Artist Philomena Marano will never forget those first spine-tingling moments on the famous Wonder Wheel Ferris wheel at Coney Island in New York City—that slow crank of gears and the swing of the passenger cars rising up, until the whole park reveals itself in a riot of color and sound. “I remember how the light fractured through the spokes,” she recalls of those sky-high jaunts. As a child growing up in Brooklyn, these thrill ride experiences became “another world we could disappear into for hours. It was true escapism.”
She brings this same Wonder Wheel perspective to her prismatic art, reimagining these spectacles in intricate and painstaking layers of cut paper. Part observation and part emotive expression, these works explore landscapes both magical and mundane: from amusement park attractions to roadside tire shops. Since moving to Sarasota in 2017, the city’s circus roots also have become central to her visual language, with recent pieces featuring the death-defying feats of famed local circus family, the Nerveless Nocks.
Marano first developed her signature style as a studio assistant for artist Robert Indiana. She refined her cut paper method while creating maquettes for the costumes and sets he designed for the 1976 opera, The Mother of Us All. The process felt intuitive for Marano, inspired by memories of her father working in the printing industry as a stripper—a role responsible for cutting and arranging film negatives to prepare printing plates. “I feel I inherited the ability to cut from him,” notes the artist, who quickly realized the technique’s artistic potential. The sharp, geometric dimensionality of cutting felt “so in tune with erect skylines and whirling rides.”
Each piece represents real places either sketched or photographed on site. She then translates these preliminary images into enlarged master tracings that serve as a foundation. Moving from background to foreground, she builds each work by individually cutting and layering shapes corresponding to the original tracing. “My practice is like painting with paper, and the X-Acto knife is my implement,” she explains. For the paper itself, the artist only uses Color-aid paper to create her signature Technicolor vibrancy. “These are like the colors you find on a sunny day walking on the beach or through Coney Island’s wild rides.”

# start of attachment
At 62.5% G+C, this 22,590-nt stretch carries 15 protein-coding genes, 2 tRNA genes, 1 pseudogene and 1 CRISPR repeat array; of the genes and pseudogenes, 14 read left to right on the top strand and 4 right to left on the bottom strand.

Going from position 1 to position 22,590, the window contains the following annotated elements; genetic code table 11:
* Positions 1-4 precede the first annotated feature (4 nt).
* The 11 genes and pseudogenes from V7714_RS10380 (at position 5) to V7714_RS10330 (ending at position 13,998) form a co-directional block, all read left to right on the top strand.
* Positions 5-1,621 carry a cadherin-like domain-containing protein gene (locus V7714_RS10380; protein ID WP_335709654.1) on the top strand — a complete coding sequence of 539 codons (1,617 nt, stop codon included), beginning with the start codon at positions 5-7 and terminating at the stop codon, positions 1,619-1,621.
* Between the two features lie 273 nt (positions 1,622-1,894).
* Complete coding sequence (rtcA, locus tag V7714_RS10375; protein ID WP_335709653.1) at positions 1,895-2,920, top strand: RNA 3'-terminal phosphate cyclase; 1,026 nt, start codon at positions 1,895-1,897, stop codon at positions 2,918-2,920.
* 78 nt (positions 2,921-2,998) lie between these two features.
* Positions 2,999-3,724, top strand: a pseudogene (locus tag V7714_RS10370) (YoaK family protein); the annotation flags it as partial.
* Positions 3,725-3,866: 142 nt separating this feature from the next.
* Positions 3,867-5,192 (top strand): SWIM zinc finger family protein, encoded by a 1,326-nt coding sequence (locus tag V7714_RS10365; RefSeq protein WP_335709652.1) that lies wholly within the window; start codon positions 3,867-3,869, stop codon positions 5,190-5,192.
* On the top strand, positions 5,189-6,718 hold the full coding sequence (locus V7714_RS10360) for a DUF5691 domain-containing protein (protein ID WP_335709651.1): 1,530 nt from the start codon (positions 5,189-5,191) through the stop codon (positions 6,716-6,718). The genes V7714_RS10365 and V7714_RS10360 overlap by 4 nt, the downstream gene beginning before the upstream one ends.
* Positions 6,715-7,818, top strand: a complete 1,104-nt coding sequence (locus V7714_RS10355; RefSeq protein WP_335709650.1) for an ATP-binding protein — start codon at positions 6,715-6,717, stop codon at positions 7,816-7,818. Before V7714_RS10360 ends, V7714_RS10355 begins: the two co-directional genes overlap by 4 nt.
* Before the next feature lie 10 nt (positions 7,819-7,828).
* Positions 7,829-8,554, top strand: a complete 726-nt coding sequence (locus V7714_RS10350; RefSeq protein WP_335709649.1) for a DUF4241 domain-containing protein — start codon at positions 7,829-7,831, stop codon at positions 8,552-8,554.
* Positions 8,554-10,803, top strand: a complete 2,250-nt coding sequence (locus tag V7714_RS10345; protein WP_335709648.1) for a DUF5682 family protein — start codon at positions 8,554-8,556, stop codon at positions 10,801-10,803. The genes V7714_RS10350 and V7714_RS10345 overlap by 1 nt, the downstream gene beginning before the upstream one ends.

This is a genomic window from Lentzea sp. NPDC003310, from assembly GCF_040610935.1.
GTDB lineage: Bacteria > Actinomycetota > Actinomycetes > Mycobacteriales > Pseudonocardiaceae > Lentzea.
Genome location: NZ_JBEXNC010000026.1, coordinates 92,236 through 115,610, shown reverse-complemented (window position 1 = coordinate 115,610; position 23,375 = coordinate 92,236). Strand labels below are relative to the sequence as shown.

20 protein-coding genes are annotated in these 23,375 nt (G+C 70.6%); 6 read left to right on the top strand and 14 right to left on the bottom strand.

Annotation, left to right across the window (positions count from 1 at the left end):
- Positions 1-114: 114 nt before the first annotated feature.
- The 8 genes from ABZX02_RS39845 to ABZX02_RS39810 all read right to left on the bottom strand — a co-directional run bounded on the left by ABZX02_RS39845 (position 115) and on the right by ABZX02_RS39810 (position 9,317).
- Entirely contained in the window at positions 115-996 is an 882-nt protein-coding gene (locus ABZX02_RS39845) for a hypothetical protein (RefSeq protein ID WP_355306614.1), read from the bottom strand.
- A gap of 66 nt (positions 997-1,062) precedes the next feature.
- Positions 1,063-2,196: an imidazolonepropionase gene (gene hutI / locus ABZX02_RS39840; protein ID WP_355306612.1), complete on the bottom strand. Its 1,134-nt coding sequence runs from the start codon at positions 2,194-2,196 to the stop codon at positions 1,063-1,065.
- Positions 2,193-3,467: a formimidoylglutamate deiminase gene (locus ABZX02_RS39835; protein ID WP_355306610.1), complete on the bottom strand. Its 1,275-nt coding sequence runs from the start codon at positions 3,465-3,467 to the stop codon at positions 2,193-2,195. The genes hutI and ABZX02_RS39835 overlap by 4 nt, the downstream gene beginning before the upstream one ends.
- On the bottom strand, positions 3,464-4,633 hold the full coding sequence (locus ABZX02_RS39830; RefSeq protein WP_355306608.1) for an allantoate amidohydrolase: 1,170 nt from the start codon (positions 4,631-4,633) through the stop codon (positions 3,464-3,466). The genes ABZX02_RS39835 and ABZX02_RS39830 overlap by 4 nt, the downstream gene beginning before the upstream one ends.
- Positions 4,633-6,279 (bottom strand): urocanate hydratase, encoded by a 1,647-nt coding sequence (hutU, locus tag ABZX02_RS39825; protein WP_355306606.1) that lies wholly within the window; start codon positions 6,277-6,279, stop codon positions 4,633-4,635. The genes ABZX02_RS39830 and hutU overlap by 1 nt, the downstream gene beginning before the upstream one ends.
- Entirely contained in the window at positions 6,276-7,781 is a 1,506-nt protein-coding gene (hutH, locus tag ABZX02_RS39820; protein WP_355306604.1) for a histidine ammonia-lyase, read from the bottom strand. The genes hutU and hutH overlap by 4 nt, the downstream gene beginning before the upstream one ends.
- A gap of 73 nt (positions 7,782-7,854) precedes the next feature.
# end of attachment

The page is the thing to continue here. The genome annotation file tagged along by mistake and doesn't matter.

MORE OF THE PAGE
Through referential, her final compositions also aim to refine the original space to convey the emotional sense of being there. For example, in her piece Vortex of Doom depicting the Nerveless Nocks’ acrobatic showcase, she cuts away the supporting structure “because I want viewers to soar. Feel the thrill and titillating fear that catches your breath.”
Infusing this glee into audiences drives the artist in all her works, which will next be on display at the Ringling College of Art and Design’s upcoming show “American Collage: 1930 to Present,” opening February 26. Marano most loves that moment when a viewer discovers that what first seems like a flat print from afar is actually a tangible, multidimensional image they can enter and explore. “That’s when the fun house door swings open, and they are on a thrill ride.”